Earlier this month, Dr. Lisa Lombard, OSP school psychologist and Kathleen Jensen, OSP Academic Technology Coordinator, hosted the talk Family Life, Behavior, and Technology where parents had the opportunity to learn more about how to manage technology in the home. With the rapid changes in technology, parents often feel challenged to “keep up”. By establishing consistent rules and limits and emphasizing that all screen time is not created equally, a foundation is set to help parents manage their children’s expectations.
“Although screen time is often associated with being sedentary and disengaged, there are also some benefits,” said Kathleen Jensen. The following recommendations from the American Academy of Pediatrics about screen time, as well as these specific suggestions for parents and caregivers were emphasized during the talk:
- Parents should promote good citizenship online.
- Parents need to model the importance of connecting with the people around them by putting down their own devices.
- Don’t make screen time the reward or consequence.
Technology is enormously appealing to kids, but when we make screen time the go-to thing kids get for good behavior — or get taken away for bad behavior — it becomes even more desirable to children and increases the chances that a child will overvalue it.
In honor of National Body Image Awareness month, HNC hosted guest speaker Leslie Goldman who shared insights about the connection between social media and body image. Ms. Goldman is a Chicago-based image activist who writes and speaks on understanding how media, in its many forms, influences our feelings of self-confidence and self-worth. Ms. Goldman gave an afternoon presentation to 7th and 8th grade students and spoke with parents at a separate evening event. Goldman encouraged students and parents to look critically at even “candid” images.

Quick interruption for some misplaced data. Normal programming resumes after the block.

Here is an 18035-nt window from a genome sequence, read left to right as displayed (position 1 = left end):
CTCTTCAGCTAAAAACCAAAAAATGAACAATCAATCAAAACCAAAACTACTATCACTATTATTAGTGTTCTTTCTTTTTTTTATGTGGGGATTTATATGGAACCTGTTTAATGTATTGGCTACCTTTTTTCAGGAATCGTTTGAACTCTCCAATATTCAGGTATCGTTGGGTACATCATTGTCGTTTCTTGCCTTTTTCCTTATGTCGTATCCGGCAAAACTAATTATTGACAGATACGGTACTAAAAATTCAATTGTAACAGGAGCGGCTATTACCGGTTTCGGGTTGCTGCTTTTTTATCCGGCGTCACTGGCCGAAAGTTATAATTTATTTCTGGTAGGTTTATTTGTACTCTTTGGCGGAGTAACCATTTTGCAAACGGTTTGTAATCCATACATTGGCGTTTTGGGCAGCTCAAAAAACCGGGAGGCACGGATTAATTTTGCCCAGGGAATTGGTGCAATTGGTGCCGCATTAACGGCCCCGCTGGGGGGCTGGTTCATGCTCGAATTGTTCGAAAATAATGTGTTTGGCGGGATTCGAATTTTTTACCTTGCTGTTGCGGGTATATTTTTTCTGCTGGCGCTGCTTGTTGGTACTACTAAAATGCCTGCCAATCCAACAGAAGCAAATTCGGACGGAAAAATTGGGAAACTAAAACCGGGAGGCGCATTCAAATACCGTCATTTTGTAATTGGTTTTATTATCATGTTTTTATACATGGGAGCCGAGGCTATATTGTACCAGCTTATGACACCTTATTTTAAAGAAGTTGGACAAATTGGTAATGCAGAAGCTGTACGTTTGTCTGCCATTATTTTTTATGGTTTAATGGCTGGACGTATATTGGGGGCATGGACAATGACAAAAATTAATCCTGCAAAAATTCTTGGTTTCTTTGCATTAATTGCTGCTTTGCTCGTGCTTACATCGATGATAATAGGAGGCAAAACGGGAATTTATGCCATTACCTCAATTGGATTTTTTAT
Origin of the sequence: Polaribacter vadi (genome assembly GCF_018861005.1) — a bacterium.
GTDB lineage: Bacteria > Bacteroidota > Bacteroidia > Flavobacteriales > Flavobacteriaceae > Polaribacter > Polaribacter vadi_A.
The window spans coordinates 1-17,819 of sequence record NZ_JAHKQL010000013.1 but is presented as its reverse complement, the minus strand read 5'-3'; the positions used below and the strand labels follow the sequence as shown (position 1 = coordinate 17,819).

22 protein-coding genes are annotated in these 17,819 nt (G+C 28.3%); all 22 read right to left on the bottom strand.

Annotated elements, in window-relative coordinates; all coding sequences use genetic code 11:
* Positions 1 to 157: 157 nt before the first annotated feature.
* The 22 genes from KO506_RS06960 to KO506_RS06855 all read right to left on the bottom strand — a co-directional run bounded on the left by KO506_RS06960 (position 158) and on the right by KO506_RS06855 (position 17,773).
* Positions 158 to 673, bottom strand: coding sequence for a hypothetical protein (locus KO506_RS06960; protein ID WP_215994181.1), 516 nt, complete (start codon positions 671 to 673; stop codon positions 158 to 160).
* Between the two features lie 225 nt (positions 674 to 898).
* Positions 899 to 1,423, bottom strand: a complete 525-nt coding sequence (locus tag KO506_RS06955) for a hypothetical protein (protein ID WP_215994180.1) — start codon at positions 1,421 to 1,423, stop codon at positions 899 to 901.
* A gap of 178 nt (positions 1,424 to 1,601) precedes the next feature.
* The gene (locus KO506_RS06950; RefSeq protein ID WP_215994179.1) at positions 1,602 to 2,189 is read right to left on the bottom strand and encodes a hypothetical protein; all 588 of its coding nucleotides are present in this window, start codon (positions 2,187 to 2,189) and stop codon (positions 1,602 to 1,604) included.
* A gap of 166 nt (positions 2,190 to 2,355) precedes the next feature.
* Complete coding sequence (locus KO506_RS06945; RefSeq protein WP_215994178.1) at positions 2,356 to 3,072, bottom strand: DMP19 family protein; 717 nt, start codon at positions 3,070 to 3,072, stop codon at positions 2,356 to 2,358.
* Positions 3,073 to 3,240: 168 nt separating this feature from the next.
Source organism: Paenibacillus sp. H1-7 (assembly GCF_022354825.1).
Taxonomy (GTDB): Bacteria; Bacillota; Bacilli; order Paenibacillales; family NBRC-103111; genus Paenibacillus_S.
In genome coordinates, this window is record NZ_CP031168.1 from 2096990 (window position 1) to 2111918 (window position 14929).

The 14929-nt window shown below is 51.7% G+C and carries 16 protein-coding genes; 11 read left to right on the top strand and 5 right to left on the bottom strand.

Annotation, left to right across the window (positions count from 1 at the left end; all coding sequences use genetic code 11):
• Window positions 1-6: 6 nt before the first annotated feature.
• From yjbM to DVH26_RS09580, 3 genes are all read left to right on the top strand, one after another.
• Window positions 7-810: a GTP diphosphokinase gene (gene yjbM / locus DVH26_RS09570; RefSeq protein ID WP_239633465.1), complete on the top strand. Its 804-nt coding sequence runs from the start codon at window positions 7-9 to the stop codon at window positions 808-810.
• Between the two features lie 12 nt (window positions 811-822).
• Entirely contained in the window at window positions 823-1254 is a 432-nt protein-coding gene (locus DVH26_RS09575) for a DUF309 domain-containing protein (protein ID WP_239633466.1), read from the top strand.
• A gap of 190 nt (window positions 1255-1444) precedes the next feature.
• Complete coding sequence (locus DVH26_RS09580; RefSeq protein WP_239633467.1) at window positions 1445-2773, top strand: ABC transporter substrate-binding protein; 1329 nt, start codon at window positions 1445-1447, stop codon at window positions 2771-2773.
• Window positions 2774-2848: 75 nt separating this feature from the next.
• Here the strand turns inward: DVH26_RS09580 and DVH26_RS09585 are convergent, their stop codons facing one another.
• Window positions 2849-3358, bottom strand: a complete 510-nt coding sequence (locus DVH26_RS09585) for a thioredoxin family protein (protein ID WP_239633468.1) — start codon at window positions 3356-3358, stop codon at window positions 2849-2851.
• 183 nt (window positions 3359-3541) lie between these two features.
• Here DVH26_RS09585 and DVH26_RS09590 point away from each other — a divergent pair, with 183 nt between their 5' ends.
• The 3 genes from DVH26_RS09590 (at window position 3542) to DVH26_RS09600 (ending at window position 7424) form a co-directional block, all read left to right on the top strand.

To continue this conversation at home, families can do things like take an inventory of all media in the house—do the magazines you have in the home have messages in images and words that you don’t want to perpetuate? Or, look at the images your children are seeing on apps like Snap Chat and Instagram or on TV and movies and have discussions about what is staged, filtered or in any other way changed or enhanced. To learn more about this important topic, we recommend the following resources for families: